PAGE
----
So many times during my day to day life, I find occasions to quote this fabulous book. It's philosophical nonsense seems to make very much sense in my life. Many times I find myself thinking like Alice and giving myself very good advice, such as, "if you drink much from a bottle marked 'poison,' it is almost certain to disagree with you, sooner or later."
Anonymous More than 1 year ago
I own the physical copy of this book and I have to say it was wonderful. The book was a little fast for me; I found it hard to follow at some points. One second Alice was talking to the hookah-smoking caterpillar, the next she's God only knows where. At times, I found myself hating Alice for her foolishness. I mean, seriously, who follows a rabbit down a rabbit hole? The plot over all was all right, it's the significant detailc the story's told in that makes this story a literary classic.
Anonymous More than 1 year ago
I loved the cover of this book, the old fashioned style. It stood out over all the other copies of Alice in Wonderland. And of course it is a great classic story. I am very happy with my purchase. This book is a keeper.
AndrewWalker More than 1 year ago
This is one of the deepest works of literature I have ever perused. Deep, taking the meaning here of perplexing and complicated, yet thoroughly enthralling. Both works take on the same general shape (fantastical worlds of surrealism) but with completely unconnected plots. However, this point lacks relevance--as does most of the plot line (if one can find it.) What relevance and meaning there is to be found comes from what one decides to glean from it. The conclusion I arrived at was this enigma of a tale is worth a read, if for no other reason than to challenge one's own thought processes and interpretative capacities. Put simply, Alice/Looking Glass is an infinite enigma of pure imagination.
Anonymous More than 1 year ago
I was very happy with this book. As a child through adulthood, I had heard and seen the "Alice in Wonderland" story numerous times. However, reading this book gave me a different perspective on Alice's story. I had always thought Alice in Wonderland was one story that told of Alice's adventures in Wonderland. After reading this book, I learned that wasn't true. Alice's Adventures in Wonderland was written years before Through the Looking-Glass and they are actually 2 separate stories. I thoroughly enjoyed traveling with Alice through her Adventures and I also learned quite about a Lewis Carroll in the introduction of this book. Alice's Adventures in Wonderland and Through the Looking-Glass is a must-have for a classic readers library.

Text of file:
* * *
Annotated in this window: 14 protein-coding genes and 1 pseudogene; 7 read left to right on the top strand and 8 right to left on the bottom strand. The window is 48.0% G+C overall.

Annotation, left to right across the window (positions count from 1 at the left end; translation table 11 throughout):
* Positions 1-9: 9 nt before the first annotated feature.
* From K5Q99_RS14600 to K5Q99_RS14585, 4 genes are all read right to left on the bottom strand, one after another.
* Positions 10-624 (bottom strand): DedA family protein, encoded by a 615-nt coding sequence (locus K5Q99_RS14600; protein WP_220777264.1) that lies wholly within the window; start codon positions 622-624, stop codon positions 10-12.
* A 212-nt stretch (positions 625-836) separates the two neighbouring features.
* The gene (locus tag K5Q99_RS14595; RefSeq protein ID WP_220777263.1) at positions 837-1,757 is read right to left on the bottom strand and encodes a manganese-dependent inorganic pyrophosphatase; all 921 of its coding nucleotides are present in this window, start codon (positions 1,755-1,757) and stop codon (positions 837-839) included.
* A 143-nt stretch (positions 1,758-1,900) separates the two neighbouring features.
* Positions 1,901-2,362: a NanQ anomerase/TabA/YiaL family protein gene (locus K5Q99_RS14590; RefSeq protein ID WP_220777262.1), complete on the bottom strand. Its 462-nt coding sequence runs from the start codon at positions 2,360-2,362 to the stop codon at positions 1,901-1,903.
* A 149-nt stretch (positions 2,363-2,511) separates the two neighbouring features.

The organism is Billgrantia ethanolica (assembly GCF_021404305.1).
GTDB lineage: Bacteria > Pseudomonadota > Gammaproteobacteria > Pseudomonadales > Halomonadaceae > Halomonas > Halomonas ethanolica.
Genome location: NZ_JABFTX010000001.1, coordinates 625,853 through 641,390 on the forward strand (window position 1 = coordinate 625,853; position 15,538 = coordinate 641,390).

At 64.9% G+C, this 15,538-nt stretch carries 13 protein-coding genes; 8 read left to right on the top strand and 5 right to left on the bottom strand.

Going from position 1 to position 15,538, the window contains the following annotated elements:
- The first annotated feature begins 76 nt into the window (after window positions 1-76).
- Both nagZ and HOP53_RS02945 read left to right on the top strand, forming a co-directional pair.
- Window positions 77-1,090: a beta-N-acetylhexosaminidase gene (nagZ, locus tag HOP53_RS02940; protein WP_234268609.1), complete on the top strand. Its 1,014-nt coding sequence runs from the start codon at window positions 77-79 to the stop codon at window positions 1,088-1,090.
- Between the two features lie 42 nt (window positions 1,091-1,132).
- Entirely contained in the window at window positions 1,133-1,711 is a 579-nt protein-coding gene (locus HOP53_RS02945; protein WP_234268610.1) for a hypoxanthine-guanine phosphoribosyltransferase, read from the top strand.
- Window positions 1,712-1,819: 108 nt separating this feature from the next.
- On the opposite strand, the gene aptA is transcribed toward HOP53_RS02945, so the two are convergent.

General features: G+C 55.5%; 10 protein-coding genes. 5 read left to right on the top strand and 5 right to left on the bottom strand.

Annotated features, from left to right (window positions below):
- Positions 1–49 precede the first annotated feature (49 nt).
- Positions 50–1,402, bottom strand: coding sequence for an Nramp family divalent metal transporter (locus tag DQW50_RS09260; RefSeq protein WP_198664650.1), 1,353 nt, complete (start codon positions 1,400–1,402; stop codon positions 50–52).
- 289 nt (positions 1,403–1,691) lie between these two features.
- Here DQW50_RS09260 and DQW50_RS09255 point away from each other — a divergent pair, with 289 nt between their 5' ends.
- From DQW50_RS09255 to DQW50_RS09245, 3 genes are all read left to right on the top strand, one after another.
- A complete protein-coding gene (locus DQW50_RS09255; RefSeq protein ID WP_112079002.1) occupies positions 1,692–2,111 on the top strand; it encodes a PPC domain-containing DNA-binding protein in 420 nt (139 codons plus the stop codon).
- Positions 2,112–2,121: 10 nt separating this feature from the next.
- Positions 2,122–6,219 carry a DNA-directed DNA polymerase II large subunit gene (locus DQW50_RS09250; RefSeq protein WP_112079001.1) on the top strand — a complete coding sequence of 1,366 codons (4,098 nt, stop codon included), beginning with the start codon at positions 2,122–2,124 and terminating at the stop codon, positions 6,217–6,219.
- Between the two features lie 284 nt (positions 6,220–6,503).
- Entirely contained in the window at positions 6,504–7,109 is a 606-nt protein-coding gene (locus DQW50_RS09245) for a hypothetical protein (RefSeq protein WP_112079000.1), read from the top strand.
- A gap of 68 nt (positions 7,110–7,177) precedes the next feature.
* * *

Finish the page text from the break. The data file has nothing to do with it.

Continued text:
Anonymous More than 1 year ago
I just startd to read it and saw they called chapter 1 chaptee 1!!!!!! i thought it was so cute i still think it a great book though. From, A book worm (again)
Anonymous More than 1 year ago
Plenty of scanning errors, but they're mostly minor. Most 's have been turned into ^s for some inexplicable reason. Still, sadly, a better scan than most, and has both Alice books.
crawlDR More than 1 year ago
After seeing the images in the recent 3D movie, I wanted to read this book, again. The forward and appendix provided explanation of Lewis Carroll's life which helped me understand the context of the book better and clarified some of the recent controversy about his relationships with children. Additionally, there was a translation of Jabborwocky which was great.
OctoberHoliday More than 1 year ago
Don't get me wrong, this is actually one of my favorite stories. Thing is, there isn't much of an actual story, is there. It's a book about a girl who falls asleep and dreams she's fallen down a rabbit hole and into a strange world where she meets a bunch and AMAZINGLY created characters and gets into a couple sticky situations. That's all really, it's a fun, colorful story without a point. Because of the lack of plot, it's a very difficult story to form any emotional connection to. Lewis Carroll had an amazing mind, and Wonderland is a beautiful adventure through his world, but making Alice have next to no character growth forces us to remain at arms length from the magical world he created, almost denying us passage in. Alice hardly changes from when she falls asleep to when she wakes up. There is not really a disernable climax, and while she does find herself in plenty of peril, there has to be an effort made in order to see any danger she is in. The reason I do love this story, and the main reason I think it's worth reading, is because of the incredible range of characters. They're all so well-known and interesting. I love to read all of my favorite characters, especially the Hatter and the Cheshire-Cat. They all have such insane personalities, a sense of glorious freedom and fun, but coated with an obvious danger, and that makes them all the more appealing. Quite honestly, I'd switch places with Alice, just to play croquet with the Queen or converse with the Caterpillar, or dance with the Mock Turtle and the Gryphon. I could easily spend years sitting with the Dormouse, the March Hare, and the Hatter, sipping tea and just giggling. Really, I think Wonderland is the place for me. Besides the fun characters and interesting situations, there isn't much to the story. It has a lack-luster plot and only the tiniest of messages that comes in near the end. It also teaches us quite an important lesson, but that one may be a little obvious. Deserving of the classic status, definitely, and one of my favorites, but not the best.